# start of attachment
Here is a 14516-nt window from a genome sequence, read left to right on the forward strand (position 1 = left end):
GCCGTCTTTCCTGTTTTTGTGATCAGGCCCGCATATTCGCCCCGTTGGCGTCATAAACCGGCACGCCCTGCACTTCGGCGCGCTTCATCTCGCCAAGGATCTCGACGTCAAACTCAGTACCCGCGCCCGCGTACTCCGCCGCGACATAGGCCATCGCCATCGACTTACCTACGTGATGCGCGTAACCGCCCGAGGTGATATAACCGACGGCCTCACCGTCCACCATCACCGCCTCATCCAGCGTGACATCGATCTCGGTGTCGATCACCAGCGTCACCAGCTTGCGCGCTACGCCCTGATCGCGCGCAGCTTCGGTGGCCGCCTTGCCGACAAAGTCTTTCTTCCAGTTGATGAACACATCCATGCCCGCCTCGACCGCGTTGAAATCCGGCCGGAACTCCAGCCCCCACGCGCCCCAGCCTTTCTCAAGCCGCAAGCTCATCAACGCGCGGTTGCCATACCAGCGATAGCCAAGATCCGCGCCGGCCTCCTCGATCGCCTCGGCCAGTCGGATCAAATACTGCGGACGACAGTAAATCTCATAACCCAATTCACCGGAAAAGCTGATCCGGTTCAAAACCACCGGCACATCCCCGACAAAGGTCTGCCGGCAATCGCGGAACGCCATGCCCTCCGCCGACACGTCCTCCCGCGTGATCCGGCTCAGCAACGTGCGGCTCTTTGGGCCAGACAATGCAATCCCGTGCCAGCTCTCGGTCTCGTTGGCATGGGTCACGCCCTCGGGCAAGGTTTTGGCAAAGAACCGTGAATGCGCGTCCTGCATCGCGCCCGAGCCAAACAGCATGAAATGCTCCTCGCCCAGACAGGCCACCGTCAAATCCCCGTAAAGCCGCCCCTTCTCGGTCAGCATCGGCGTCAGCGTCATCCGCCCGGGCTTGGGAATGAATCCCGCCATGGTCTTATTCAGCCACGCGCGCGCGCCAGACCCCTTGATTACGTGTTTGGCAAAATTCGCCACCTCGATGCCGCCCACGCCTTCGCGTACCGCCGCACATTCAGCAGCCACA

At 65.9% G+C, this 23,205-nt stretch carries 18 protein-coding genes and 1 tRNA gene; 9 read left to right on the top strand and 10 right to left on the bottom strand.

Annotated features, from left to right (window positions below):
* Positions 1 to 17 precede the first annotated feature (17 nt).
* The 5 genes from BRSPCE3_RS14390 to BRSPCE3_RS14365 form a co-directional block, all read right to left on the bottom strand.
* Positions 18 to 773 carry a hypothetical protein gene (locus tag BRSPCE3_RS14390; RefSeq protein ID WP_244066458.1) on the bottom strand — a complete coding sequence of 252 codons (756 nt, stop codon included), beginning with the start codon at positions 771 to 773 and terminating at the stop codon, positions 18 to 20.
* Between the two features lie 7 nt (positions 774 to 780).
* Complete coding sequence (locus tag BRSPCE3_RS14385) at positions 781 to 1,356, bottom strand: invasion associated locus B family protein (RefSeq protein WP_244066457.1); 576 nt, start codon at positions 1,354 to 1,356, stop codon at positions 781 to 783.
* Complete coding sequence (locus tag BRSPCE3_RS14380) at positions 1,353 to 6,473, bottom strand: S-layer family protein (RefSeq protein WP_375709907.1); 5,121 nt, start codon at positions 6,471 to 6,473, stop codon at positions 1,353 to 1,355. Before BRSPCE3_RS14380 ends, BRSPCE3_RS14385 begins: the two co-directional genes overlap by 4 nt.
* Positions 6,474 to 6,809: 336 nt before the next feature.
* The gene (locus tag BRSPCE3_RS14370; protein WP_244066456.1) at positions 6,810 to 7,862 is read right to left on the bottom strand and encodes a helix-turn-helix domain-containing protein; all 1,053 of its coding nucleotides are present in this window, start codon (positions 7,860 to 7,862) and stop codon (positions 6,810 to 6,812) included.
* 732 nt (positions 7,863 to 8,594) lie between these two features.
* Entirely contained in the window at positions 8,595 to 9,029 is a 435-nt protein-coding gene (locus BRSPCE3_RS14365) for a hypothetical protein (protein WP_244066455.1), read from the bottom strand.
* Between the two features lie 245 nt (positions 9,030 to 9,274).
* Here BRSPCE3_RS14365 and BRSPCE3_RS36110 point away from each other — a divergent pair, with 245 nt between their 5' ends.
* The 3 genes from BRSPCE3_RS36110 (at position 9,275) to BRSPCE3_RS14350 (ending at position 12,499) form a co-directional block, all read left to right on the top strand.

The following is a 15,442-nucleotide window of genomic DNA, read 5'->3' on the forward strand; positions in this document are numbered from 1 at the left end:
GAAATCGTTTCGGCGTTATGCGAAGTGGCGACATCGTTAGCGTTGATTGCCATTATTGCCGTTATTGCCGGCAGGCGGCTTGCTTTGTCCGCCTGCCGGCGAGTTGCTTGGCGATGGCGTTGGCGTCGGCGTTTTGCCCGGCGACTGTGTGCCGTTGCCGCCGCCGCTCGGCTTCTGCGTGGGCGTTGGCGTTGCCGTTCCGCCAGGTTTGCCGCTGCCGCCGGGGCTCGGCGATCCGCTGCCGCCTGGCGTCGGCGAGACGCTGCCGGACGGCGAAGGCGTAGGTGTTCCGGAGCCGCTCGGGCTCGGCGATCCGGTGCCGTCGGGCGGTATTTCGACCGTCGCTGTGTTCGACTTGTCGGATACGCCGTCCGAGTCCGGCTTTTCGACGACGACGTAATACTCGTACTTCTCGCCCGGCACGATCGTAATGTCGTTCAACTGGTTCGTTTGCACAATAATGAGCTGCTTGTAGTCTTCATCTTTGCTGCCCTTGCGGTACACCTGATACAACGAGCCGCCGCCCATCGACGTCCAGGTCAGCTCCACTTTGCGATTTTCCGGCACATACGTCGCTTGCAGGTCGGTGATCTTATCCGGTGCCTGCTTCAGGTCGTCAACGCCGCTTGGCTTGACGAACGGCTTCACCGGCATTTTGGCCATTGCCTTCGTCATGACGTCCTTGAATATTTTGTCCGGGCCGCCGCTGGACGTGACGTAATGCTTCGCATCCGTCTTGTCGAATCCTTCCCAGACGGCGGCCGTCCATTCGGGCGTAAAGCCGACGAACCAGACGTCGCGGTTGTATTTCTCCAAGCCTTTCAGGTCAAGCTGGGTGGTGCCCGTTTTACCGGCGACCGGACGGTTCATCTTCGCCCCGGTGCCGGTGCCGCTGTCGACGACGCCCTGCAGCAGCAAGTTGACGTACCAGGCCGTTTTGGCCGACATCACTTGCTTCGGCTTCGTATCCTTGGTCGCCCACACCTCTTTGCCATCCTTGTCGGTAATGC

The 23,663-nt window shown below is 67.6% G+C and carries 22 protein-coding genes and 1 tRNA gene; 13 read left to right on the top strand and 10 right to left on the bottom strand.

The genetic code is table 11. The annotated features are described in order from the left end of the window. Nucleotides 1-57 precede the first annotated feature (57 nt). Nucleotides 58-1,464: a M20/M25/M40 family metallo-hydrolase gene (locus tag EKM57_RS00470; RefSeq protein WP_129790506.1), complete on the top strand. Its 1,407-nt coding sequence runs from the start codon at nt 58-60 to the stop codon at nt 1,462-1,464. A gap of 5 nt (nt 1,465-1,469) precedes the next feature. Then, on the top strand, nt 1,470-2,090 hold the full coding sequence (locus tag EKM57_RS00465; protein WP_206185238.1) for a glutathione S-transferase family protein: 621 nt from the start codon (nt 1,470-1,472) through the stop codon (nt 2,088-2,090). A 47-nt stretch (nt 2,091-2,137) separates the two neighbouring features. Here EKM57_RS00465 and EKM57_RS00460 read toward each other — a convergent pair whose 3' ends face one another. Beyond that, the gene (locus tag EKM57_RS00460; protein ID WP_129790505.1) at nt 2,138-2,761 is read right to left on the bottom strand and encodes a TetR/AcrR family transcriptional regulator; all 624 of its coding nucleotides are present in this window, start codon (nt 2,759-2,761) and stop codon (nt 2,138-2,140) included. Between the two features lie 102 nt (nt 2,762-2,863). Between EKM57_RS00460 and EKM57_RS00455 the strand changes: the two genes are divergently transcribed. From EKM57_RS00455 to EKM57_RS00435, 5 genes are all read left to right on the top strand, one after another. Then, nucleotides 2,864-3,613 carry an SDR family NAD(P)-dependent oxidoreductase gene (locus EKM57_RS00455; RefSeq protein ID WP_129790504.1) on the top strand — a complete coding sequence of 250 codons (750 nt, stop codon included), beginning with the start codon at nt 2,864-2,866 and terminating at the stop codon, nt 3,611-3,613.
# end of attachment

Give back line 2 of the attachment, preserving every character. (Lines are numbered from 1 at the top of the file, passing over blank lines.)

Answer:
GCCGTCTTTCCTGTTTTTGTGATCAGGCCCGCATATTCGCCCCGTTGGCGTCATAAACCGGCACGCCCTGCACTTCGGCGCGCTTCATCTCGCCAAGGATCTCGACGTCAAACTCAGTACCCGCGCCCGCGTACTCCGCCGCGACATAGGCCATCGCCATCGACTTACCTACGTGATGCGCGTAACCGCCCGAGGTGATATAACCGACGGCCTCACCGTCCACCATCACCGCCTCATCCAGCGTGACATCGATCTCGGTGTCGATCACCAGCGTCACCAGCTTGCGCGCTACGCCCTGATCGCGCGCAGCTTCGGTGGCCGCCTTGCCGACAAAGTCTTTCTTCCAGTTGATGAACACATCCATGCCCGCCTCGACCGCGTTGAAATCCGGCCGGAACTCCAGCCCCCACGCGCCCCAGCCTTTCTCAAGCCGCAAGCTCATCAACGCGCGGTTGCCATACCAGCGATAGCCAAGATCCGCGCCGGCCTCCTCGATCGCCTCGGCCAGTCGGATCAAATACTGCGGACGACAGTAAATCTCATAACCCAATTCACCGGAAAAGCTGATCCGGTTCAAAACCACCGGCACATCCCCGACAAAGGTCTGCCGGCAATCGCGGAACGCCATGCCCTCCGCCGACACGTCCTCCCGCGTGATCCGGCTCAGCAACGTGCGGCTCTTTGGGCCAGACAATGCAATCCCGTGCCAGCTCTCGGTCTCGTTGGCATGGGTCACGCCCTCGGGCAAGGTTTTGGCAAAGAACCGTGAATGCGCGTCCTGCATCGCGCCCGAGCCAAACAGCATGAAATGCTCCTCGCCCAGACAGGCCACCGTCAAATCCCCGTAAAGCCGCCCCTTCTCGGTCAGCATCGGCGTCAGCGTCATCCGCCCGGGCTTGGGAATGAATCCCGCCATGGTCTTATTCAGCCACGCGCGCGCGCCAGACCCCTTGATTACGTGTTTGGCAAAATTCGCCACCTCGATGCCGCCCACGCCTTCGCGTACCGCCGCACATTCAGCAGCCACA